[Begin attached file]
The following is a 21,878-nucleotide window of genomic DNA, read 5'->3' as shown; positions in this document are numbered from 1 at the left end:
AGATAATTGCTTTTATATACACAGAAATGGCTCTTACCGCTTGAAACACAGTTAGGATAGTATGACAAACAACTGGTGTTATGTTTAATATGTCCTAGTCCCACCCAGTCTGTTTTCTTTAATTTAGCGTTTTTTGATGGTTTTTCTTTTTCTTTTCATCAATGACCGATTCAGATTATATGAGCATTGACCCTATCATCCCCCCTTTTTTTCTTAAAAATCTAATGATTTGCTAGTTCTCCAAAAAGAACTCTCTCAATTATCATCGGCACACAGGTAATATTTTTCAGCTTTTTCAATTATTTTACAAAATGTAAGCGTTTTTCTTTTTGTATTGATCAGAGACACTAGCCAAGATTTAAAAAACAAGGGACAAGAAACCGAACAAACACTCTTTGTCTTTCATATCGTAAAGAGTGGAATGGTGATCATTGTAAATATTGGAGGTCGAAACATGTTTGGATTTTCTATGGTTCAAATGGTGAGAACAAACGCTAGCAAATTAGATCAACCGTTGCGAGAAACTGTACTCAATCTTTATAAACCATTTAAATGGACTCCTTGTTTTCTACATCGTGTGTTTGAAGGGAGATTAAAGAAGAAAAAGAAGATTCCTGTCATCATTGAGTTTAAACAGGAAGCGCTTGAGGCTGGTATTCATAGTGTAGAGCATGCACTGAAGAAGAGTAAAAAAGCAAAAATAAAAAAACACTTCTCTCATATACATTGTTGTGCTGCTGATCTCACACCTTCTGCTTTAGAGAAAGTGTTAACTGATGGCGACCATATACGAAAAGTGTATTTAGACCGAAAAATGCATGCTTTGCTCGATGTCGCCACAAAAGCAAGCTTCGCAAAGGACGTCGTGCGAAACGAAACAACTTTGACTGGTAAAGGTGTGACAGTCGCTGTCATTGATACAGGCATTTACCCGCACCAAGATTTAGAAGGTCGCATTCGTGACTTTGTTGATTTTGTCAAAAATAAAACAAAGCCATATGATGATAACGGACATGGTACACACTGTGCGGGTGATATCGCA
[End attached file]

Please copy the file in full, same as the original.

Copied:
The following is a 21,878-nucleotide window of genomic DNA, read 5'->3' as shown; positions in this document are numbered from 1 at the left end:
AGATAATTGCTTTTATATACACAGAAATGGCTCTTACCGCTTGAAACACAGTTAGGATAGTATGACAAACAACTGGTGTTATGTTTAATATGTCCTAGTCCCACCCAGTCTGTTTTCTTTAATTTAGCGTTTTTTGATGGTTTTTCTTTTTCTTTTCATCAATGACCGATTCAGATTATATGAGCATTGACCCTATCATCCCCCCTTTTTTTCTTAAAAATCTAATGATTTGCTAGTTCTCCAAAAAGAACTCTCTCAATTATCATCGGCACACAGGTAATATTTTTCAGCTTTTTCAATTATTTTACAAAATGTAAGCGTTTTTCTTTTTGTATTGATCAGAGACACTAGCCAAGATTTAAAAAACAAGGGACAAGAAACCGAACAAACACTCTTTGTCTTTCATATCGTAAAGAGTGGAATGGTGATCATTGTAAATATTGGAGGTCGAAACATGTTTGGATTTTCTATGGTTCAAATGGTGAGAACAAACGCTAGCAAATTAGATCAACCGTTGCGAGAAACTGTACTCAATCTTTATAAACCATTTAAATGGACTCCTTGTTTTCTACATCGTGTGTTTGAAGGGAGATTAAAGAAGAAAAAGAAGATTCCTGTCATCATTGAGTTTAAACAGGAAGCGCTTGAGGCTGGTATTCATAGTGTAGAGCATGCACTGAAGAAGAGTAAAAAAGCAAAAATAAAAAAACACTTCTCTCATATACATTGTTGTGCTGCTGATCTCACACCTTCTGCTTTAGAGAAAGTGTTAACTGATGGCGACCATATACGAAAAGTGTATTTAGACCGAAAAATGCATGCTTTGCTCGATGTCGCCACAAAAGCAAGCTTCGCAAAGGACGTCGTGCGAAACGAAACAACTTTGACTGGTAAAGGTGTGACAGTCGCTGTCATTGATACAGGCATTTACCCGCACCAAGATTTAGAAGGTCGCATTCGTGACTTTGTTGATTTTGTCAAAAATAAAACAAAGCCATATGATGATAACGGACATGGTACACACTGTGCGGGTGATATCGCA